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The northern tier is cheap, but I cannot come to terms with the shorter growing season and any wintertime commuting. It's not necessarily that I'm afraid of snow--I think the Central region where I am currently located is actually the highest snowfall in the state, but we're flat, and hills and ice are likely too much for my trusty Corolla to handle. 


You'll want a truck on your homestead anyway, I say go for the northern tier.
 
Michael Cox
Posts: 1667
Location: Kent, UK - Zone 8
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If you are concerned about radioactive isotopes carried to your land then you need to be far more concerned about coal fired than nuclear plants. Coal contains trace amounts of many different isotopes, however "trace" becomes a relative concept when you consider a coal fired plant that will burn millions of tonnes of coal over it's life time. A nuclear plant monitors these emissions and strictly controls them, a coal plant just sends it up the chimney with the flue gases.

http://www.epa.gov/rpdweb00/tenorm/coalandcoalash.html

Key snippets from that link:
Around 10% of ash products are radioactive
68 million tonnes of ash were produced in the USA last year
Lots of that ash is collected and used (eg in concrete) but lots is also vented to the atmosphere
 
jamie michelle
Posts: 15
Location: Verona, NY
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Thanks everyone, super nuggets of info to consider.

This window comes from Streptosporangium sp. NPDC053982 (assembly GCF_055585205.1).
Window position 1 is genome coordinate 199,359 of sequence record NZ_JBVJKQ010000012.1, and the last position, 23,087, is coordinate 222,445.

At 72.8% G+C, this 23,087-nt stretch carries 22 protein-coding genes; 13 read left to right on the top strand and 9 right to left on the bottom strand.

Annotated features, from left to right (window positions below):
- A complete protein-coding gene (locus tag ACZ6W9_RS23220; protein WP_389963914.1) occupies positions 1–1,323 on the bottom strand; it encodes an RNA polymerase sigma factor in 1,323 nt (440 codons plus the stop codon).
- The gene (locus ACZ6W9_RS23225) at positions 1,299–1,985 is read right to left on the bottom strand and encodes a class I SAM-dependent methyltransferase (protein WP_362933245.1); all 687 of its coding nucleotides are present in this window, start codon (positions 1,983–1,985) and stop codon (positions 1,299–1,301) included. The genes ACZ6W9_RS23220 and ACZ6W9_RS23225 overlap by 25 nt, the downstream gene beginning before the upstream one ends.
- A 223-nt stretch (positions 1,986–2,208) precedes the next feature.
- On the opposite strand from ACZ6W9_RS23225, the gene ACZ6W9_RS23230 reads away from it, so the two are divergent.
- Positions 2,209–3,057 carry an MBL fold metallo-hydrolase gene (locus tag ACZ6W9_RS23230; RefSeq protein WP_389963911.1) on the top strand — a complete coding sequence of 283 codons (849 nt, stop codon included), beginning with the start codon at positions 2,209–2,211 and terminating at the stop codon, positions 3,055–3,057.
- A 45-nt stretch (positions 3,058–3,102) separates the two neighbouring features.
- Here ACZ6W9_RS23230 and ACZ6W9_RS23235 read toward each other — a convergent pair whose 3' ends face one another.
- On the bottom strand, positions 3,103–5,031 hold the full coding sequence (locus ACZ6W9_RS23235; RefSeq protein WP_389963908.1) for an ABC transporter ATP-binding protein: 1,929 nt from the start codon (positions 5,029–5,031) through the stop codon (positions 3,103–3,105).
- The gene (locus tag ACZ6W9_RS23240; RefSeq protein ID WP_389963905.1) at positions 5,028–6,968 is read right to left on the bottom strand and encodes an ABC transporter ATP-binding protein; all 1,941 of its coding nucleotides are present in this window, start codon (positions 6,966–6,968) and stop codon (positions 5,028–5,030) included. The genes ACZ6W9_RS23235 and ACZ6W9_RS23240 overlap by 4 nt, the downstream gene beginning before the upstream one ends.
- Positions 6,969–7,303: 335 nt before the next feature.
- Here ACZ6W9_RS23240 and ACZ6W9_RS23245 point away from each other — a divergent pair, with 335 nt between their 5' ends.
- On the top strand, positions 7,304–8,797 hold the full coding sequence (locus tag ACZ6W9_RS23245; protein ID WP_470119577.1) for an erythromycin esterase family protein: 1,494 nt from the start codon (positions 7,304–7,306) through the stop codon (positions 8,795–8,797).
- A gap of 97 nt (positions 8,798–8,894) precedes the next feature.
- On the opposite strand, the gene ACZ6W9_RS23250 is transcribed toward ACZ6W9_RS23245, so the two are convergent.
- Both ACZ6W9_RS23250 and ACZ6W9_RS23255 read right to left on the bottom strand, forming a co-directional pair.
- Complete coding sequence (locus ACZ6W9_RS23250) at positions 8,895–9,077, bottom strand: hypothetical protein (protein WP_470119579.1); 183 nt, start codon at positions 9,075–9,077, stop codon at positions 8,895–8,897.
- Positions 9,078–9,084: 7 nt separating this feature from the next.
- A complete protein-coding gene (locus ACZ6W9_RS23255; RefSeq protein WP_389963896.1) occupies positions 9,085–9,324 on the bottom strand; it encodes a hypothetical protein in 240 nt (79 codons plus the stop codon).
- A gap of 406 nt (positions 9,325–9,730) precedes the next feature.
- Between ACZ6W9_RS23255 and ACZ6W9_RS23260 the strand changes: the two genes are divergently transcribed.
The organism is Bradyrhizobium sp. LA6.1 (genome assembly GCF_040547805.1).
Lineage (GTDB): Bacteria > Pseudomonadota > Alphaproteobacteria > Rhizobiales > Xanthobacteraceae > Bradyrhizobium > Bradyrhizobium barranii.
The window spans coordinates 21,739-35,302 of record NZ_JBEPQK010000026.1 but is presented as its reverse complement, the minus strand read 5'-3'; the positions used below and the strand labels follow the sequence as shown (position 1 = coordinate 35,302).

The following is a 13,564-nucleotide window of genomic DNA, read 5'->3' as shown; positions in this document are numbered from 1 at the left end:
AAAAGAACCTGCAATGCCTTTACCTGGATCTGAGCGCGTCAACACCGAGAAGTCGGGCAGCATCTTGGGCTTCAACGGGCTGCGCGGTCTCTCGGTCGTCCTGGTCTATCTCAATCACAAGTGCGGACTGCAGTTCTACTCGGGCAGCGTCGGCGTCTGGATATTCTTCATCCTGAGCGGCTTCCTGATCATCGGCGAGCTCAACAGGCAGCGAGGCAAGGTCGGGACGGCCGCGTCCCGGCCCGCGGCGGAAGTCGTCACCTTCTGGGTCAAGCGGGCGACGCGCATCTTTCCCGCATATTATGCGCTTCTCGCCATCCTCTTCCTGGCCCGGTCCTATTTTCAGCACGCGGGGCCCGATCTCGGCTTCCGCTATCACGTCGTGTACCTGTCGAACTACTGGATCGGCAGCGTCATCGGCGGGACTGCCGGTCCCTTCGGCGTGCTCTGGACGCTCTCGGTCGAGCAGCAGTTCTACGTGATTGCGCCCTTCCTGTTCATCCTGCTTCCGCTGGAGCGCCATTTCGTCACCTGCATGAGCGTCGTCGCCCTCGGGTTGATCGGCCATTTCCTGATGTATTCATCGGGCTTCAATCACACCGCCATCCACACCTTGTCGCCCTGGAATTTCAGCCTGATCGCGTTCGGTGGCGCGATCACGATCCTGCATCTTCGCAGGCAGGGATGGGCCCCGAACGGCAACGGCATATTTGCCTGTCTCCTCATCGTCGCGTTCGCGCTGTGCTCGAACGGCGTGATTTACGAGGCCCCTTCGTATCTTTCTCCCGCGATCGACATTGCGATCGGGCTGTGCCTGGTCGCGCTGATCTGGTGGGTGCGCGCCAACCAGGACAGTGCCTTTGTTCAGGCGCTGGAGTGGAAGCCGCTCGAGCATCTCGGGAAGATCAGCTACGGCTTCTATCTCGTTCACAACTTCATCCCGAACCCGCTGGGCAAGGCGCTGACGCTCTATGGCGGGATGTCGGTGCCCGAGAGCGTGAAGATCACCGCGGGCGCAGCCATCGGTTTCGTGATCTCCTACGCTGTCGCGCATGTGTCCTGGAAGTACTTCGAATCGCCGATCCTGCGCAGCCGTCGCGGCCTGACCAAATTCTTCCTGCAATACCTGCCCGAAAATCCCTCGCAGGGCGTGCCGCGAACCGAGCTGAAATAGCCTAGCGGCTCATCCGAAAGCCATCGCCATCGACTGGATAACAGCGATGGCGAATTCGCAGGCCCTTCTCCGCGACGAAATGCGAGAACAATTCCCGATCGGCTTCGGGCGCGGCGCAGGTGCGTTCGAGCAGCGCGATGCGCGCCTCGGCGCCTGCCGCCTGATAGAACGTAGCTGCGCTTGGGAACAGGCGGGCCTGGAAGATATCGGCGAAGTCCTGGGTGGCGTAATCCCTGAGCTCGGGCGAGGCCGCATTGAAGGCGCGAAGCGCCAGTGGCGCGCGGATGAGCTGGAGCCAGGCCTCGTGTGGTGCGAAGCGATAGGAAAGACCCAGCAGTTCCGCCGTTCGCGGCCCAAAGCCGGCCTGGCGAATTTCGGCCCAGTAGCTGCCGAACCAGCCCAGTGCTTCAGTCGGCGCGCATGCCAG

With some reflection, I can't help but agree with Matu -- what's the difference with changing my car out and getting some more greenhouses!?


Larry - 1-1.5 incidents a day? I'd love to watch whatever media sources you're on. Al Jazeera can only cover so much.

Michael - I had no idea to watch for coal, and I'm not sure how to locate sites, but I'm on it. I had a sense that it's still used, but I figured rarely. And is this one of the reasons permaculture tends to avoid concrete? Growing up with a Dad who was in post WW2 construction employment, a lot of things around my house are concrete. Just from an aesthetic preference I was hoping to avoid it, but had no idea I should be doing it for health reasons. Will simmer on that too!

 
Larry Bartel
Posts: 19
Location: PA
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1-1.5 events per week, not per day
many of the events are very minor (fire breaks out in a trash can or some such nonsense), but every once in a while it's something bigger, like a leak

the sources i watch on occasion are linked in my post